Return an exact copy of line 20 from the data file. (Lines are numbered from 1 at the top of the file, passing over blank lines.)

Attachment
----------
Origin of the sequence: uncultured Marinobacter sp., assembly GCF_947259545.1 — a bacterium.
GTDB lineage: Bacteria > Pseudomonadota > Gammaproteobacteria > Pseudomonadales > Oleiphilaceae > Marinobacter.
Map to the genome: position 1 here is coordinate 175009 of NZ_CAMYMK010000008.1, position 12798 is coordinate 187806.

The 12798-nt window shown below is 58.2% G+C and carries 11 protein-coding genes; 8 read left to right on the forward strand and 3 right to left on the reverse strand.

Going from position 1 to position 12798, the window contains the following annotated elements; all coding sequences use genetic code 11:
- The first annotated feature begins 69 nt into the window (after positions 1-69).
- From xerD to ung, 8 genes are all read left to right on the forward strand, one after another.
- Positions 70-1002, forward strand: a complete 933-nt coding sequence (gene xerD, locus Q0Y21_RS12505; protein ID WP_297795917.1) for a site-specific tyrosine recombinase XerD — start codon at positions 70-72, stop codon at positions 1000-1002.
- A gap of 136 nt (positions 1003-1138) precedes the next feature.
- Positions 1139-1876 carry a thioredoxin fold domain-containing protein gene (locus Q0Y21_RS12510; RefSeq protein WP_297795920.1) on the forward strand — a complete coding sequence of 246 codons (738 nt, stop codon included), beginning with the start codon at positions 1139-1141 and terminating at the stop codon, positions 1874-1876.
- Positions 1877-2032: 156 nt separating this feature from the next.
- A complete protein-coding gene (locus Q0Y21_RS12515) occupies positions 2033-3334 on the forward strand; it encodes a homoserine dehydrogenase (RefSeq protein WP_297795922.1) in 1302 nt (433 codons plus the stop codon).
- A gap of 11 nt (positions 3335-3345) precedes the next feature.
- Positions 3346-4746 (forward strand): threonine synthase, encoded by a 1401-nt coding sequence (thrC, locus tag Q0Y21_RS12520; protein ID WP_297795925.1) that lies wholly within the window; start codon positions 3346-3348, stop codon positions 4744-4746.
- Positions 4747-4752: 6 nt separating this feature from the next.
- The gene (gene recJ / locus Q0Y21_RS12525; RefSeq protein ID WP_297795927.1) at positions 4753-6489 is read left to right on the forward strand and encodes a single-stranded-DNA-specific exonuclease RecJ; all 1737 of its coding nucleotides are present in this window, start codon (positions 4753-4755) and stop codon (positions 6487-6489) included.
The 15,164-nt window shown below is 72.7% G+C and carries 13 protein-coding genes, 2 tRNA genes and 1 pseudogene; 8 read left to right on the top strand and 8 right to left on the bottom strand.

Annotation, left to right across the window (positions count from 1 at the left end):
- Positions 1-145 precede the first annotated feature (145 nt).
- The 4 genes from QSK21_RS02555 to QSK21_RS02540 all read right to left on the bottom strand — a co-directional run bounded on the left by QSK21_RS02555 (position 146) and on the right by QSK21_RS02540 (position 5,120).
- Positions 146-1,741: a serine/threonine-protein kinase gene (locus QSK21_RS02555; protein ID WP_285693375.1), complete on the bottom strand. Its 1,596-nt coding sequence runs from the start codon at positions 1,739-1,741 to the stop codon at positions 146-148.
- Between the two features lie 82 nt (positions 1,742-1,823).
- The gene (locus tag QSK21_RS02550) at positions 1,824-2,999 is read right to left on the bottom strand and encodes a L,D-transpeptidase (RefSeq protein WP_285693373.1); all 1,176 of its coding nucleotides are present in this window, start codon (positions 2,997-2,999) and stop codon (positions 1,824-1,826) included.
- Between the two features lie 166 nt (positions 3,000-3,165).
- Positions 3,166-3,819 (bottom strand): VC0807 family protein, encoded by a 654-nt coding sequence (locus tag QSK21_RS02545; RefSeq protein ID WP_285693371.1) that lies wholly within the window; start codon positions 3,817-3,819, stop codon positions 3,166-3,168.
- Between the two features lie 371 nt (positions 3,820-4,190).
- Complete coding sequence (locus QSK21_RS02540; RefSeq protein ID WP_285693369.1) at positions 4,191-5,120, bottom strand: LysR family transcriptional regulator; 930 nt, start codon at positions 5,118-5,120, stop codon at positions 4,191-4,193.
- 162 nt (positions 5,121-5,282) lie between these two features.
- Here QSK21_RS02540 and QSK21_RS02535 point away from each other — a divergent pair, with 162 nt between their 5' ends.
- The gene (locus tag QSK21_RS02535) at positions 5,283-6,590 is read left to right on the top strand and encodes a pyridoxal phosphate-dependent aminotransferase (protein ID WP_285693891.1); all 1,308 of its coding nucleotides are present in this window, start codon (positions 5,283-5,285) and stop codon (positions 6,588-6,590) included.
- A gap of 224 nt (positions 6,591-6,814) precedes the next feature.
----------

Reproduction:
- The 4 genes from QSK21_RS02555 to QSK21_RS02540 all read right to left on the bottom strand — a co-directional run bounded on the left by QSK21_RS02555 (position 146) and on the right by QSK21_RS02540 (position 5,120).